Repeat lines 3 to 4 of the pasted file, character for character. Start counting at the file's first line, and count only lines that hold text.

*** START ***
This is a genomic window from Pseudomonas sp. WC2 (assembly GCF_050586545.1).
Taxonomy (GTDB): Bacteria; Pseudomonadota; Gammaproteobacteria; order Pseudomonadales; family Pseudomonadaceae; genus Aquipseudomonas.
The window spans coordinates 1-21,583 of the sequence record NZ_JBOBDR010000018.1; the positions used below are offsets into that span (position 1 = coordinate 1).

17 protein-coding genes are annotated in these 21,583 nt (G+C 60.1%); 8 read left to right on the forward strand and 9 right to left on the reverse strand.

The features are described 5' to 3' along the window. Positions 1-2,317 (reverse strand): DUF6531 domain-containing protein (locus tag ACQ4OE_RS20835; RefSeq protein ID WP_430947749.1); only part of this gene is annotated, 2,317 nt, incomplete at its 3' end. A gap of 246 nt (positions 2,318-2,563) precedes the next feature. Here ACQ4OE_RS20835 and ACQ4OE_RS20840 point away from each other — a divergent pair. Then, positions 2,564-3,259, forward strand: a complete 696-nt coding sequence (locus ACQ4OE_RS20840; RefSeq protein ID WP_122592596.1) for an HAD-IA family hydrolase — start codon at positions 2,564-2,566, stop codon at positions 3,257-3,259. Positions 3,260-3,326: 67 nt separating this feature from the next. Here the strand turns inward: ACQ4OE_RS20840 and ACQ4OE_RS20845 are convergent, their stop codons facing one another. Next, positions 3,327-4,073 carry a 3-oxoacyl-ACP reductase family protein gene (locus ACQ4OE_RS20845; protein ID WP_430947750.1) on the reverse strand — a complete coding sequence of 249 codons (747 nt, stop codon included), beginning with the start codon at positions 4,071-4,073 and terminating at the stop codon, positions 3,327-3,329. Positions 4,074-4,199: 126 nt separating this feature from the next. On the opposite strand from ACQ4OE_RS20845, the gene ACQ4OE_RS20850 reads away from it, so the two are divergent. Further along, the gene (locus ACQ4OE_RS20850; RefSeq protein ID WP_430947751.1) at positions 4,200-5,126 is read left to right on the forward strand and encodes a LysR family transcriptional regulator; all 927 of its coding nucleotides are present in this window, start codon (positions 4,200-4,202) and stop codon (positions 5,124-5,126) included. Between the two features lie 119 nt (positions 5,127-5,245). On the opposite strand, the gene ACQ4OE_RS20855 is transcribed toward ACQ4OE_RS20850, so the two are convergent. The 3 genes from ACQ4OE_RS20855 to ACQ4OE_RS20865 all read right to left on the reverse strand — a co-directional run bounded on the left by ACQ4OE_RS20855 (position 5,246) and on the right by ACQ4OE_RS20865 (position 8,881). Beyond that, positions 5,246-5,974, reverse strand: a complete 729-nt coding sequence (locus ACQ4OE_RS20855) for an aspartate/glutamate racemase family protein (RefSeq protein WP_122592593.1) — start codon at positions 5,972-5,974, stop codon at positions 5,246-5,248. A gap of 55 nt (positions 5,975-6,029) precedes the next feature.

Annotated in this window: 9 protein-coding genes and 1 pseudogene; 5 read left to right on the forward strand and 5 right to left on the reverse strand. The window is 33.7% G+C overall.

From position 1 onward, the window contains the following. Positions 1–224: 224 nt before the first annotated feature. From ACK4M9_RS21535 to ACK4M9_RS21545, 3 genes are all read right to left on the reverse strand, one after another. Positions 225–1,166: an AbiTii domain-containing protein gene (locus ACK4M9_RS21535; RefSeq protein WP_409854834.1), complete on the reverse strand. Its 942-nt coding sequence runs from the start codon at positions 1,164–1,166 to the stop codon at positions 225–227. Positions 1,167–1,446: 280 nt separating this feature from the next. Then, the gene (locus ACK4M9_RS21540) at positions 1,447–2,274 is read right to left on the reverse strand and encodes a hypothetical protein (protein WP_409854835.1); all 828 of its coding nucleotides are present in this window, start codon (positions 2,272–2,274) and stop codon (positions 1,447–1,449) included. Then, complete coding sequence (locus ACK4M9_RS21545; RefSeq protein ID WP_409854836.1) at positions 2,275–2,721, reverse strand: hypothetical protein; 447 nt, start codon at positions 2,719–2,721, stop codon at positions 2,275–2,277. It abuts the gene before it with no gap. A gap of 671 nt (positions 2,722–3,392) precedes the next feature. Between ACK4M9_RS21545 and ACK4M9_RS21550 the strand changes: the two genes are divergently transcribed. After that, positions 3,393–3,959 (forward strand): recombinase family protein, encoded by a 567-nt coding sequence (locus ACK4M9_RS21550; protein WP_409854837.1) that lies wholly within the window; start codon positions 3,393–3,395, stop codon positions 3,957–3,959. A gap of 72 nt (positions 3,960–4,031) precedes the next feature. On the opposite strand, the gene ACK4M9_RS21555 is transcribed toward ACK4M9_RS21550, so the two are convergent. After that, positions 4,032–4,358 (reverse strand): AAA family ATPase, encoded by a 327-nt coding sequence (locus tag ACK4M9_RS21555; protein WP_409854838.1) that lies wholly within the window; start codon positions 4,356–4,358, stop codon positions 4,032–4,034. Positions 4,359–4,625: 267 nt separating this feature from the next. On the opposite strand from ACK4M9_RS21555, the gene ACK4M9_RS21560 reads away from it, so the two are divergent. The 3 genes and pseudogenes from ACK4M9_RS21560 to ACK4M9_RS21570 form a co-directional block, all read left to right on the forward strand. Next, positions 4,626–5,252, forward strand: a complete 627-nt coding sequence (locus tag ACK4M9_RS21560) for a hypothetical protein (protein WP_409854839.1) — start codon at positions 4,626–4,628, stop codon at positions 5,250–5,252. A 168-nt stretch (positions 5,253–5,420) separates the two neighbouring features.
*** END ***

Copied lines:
The window spans coordinates 1-21,583 of the sequence record NZ_JBOBDR010000018.1; the positions used below are offsets into that span (position 1 = coordinate 1).

17 protein-coding genes are annotated in these 21,583 nt (G+C 60.1%); 8 read left to right on the forward strand and 9 right to left on the reverse strand.